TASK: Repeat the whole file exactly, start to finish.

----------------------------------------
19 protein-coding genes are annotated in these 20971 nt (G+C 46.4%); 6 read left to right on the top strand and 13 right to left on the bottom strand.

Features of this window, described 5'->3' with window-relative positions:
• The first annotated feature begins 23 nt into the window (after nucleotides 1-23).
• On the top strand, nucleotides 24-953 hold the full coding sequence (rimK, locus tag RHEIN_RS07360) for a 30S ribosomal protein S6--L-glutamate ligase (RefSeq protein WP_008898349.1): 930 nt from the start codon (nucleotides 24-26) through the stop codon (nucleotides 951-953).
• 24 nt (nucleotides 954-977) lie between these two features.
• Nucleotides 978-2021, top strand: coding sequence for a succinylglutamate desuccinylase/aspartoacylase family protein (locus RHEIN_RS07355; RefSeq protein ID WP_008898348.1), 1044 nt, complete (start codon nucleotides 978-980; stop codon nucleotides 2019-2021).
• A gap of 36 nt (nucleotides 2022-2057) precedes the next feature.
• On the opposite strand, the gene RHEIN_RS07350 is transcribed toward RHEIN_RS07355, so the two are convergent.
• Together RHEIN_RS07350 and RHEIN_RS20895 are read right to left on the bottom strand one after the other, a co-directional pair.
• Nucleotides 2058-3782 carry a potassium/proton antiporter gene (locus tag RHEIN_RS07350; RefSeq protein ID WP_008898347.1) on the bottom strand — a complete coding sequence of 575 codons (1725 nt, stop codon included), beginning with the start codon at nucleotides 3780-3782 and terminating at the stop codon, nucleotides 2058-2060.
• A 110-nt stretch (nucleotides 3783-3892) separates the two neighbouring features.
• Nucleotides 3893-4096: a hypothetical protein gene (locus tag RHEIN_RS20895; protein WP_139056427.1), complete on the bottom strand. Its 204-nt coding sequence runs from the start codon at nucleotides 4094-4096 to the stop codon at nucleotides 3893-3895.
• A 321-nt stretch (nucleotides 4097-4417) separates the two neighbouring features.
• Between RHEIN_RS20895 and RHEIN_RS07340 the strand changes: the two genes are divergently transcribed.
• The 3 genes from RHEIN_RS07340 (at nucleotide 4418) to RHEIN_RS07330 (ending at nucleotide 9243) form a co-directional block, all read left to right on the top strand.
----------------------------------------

19 protein-coding genes are annotated in these 20971 nt (G+C 46.4%); 6 read left to right on the top strand and 13 right to left on the bottom strand.

Features of this window, described 5'->3' with window-relative positions:
• The first annotated feature begins 23 nt into the window (after nucleotides 1-23).
• On the top strand, nucleotides 24-953 hold the full coding sequence (rimK, locus tag RHEIN_RS07360) for a 30S ribosomal protein S6--L-glutamate ligase (RefSeq protein WP_008898349.1): 930 nt from the start codon (nucleotides 24-26) through the stop codon (nucleotides 951-953).
• 24 nt (nucleotides 954-977) lie between these two features.
• Nucleotides 978-2021, top strand: coding sequence for a succinylglutamate desuccinylase/aspartoacylase family protein (locus RHEIN_RS07355; RefSeq protein ID WP_008898348.1), 1044 nt, complete (start codon nucleotides 978-980; stop codon nucleotides 2019-2021).
• A gap of 36 nt (nucleotides 2022-2057) precedes the next feature.
• On the opposite strand, the gene RHEIN_RS07350 is transcribed toward RHEIN_RS07355, so the two are convergent.
• Together RHEIN_RS07350 and RHEIN_RS20895 are read right to left on the bottom strand one after the other, a co-directional pair.
• Nucleotides 2058-3782 carry a potassium/proton antiporter gene (locus tag RHEIN_RS07350; RefSeq protein ID WP_008898347.1) on the bottom strand — a complete coding sequence of 575 codons (1725 nt, stop codon included), beginning with the start codon at nucleotides 3780-3782 and terminating at the stop codon, nucleotides 2058-2060.
• A 110-nt stretch (nucleotides 3783-3892) separates the two neighbouring features.
• Nucleotides 3893-4096: a hypothetical protein gene (locus tag RHEIN_RS20895; protein WP_139056427.1), complete on the bottom strand. Its 204-nt coding sequence runs from the start codon at nucleotides 4094-4096 to the stop codon at nucleotides 3893-3895.
• A 321-nt stretch (nucleotides 4097-4417) separates the two neighbouring features.
• Between RHEIN_RS20895 and RHEIN_RS07340 the strand changes: the two genes are divergently transcribed.
• The 3 genes from RHEIN_RS07340 (at nucleotide 4418) to RHEIN_RS07330 (ending at nucleotide 9243) form a co-directional block, all read left to right on the top strand.